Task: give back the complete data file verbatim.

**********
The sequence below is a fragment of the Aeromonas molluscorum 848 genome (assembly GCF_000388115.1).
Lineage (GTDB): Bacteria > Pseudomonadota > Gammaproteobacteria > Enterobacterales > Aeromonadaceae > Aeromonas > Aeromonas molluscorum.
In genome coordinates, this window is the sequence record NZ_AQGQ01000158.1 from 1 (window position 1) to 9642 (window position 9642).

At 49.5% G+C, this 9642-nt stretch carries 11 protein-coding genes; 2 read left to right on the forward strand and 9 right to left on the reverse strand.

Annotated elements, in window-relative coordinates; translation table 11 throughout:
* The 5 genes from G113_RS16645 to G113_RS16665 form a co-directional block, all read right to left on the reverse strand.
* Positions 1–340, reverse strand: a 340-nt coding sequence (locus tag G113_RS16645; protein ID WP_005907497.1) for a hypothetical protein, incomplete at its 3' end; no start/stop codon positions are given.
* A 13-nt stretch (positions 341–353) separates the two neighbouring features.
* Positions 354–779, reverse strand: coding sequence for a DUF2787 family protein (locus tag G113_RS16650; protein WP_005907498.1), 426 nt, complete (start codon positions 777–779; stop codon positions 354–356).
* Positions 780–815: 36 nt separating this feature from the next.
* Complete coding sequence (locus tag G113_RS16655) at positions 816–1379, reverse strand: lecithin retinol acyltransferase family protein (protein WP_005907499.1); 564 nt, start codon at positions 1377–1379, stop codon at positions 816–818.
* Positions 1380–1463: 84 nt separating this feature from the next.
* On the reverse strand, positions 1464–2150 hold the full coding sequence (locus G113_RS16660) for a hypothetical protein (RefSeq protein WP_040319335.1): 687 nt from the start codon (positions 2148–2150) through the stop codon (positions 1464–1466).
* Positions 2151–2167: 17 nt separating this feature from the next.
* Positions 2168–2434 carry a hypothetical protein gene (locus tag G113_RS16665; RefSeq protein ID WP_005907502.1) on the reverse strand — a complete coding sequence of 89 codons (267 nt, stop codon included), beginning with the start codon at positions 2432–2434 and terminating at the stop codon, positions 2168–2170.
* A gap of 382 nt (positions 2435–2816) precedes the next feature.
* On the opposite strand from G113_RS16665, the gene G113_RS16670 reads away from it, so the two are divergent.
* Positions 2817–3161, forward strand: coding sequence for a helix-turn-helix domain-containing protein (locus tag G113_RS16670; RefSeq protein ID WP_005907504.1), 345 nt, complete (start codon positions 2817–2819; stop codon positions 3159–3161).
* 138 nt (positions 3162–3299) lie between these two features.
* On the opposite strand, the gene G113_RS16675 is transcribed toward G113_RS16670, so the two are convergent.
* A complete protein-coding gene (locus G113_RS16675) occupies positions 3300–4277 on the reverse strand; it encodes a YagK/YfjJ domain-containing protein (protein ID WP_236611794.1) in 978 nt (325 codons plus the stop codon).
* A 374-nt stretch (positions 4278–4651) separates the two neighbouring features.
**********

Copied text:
The sequence below is a fragment of the Aeromonas molluscorum 848 genome (assembly GCF_000388115.1).
Lineage (GTDB): Bacteria > Pseudomonadota > Gammaproteobacteria > Enterobacterales > Aeromonadaceae > Aeromonas > Aeromonas molluscorum.
In genome coordinates, this window is the sequence record NZ_AQGQ01000158.1 from 1 (window position 1) to 9642 (window position 9642).

At 49.5% G+C, this 9642-nt stretch carries 11 protein-coding genes; 2 read left to right on the forward strand and 9 right to left on the reverse strand.

Annotated elements, in window-relative coordinates; translation table 11 throughout:
* The 5 genes from G113_RS16645 to G113_RS16665 form a co-directional block, all read right to left on the reverse strand.
* Positions 1–340, reverse strand: a 340-nt coding sequence (locus tag G113_RS16645; protein ID WP_005907497.1) for a hypothetical protein, incomplete at its 3' end; no start/stop codon positions are given.
* A 13-nt stretch (positions 341–353) separates the two neighbouring features.
* Positions 354–779, reverse strand: coding sequence for a DUF2787 family protein (locus tag G113_RS16650; protein WP_005907498.1), 426 nt, complete (start codon positions 777–779; stop codon positions 354–356).
* Positions 780–815: 36 nt separating this feature from the next.
* Complete coding sequence (locus tag G113_RS16655) at positions 816–1379, reverse strand: lecithin retinol acyltransferase family protein (protein WP_005907499.1); 564 nt, start codon at positions 1377–1379, stop codon at positions 816–818.
* Positions 1380–1463: 84 nt separating this feature from the next.
* On the reverse strand, positions 1464–2150 hold the full coding sequence (locus G113_RS16660) for a hypothetical protein (RefSeq protein WP_040319335.1): 687 nt from the start codon (positions 2148–2150) through the stop codon (positions 1464–1466).
* Positions 2151–2167: 17 nt separating this feature from the next.
* Positions 2168–2434 carry a hypothetical protein gene (locus tag G113_RS16665; RefSeq protein ID WP_005907502.1) on the reverse strand — a complete coding sequence of 89 codons (267 nt, stop codon included), beginning with the start codon at positions 2432–2434 and terminating at the stop codon, positions 2168–2170.
* A gap of 382 nt (positions 2435–2816) precedes the next feature.
* On the opposite strand from G113_RS16665, the gene G113_RS16670 reads away from it, so the two are divergent.
* Positions 2817–3161, forward strand: coding sequence for a helix-turn-helix domain-containing protein (locus tag G113_RS16670; RefSeq protein ID WP_005907504.1), 345 nt, complete (start codon positions 2817–2819; stop codon positions 3159–3161).
* 138 nt (positions 3162–3299) lie between these two features.
* On the opposite strand, the gene G113_RS16675 is transcribed toward G113_RS16670, so the two are convergent.
* A complete protein-coding gene (locus G113_RS16675) occupies positions 3300–4277 on the reverse strand; it encodes a YagK/YfjJ domain-containing protein (protein ID WP_236611794.1) in 978 nt (325 codons plus the stop codon).
* A 374-nt stretch (positions 4278–4651) separates the two neighbouring features.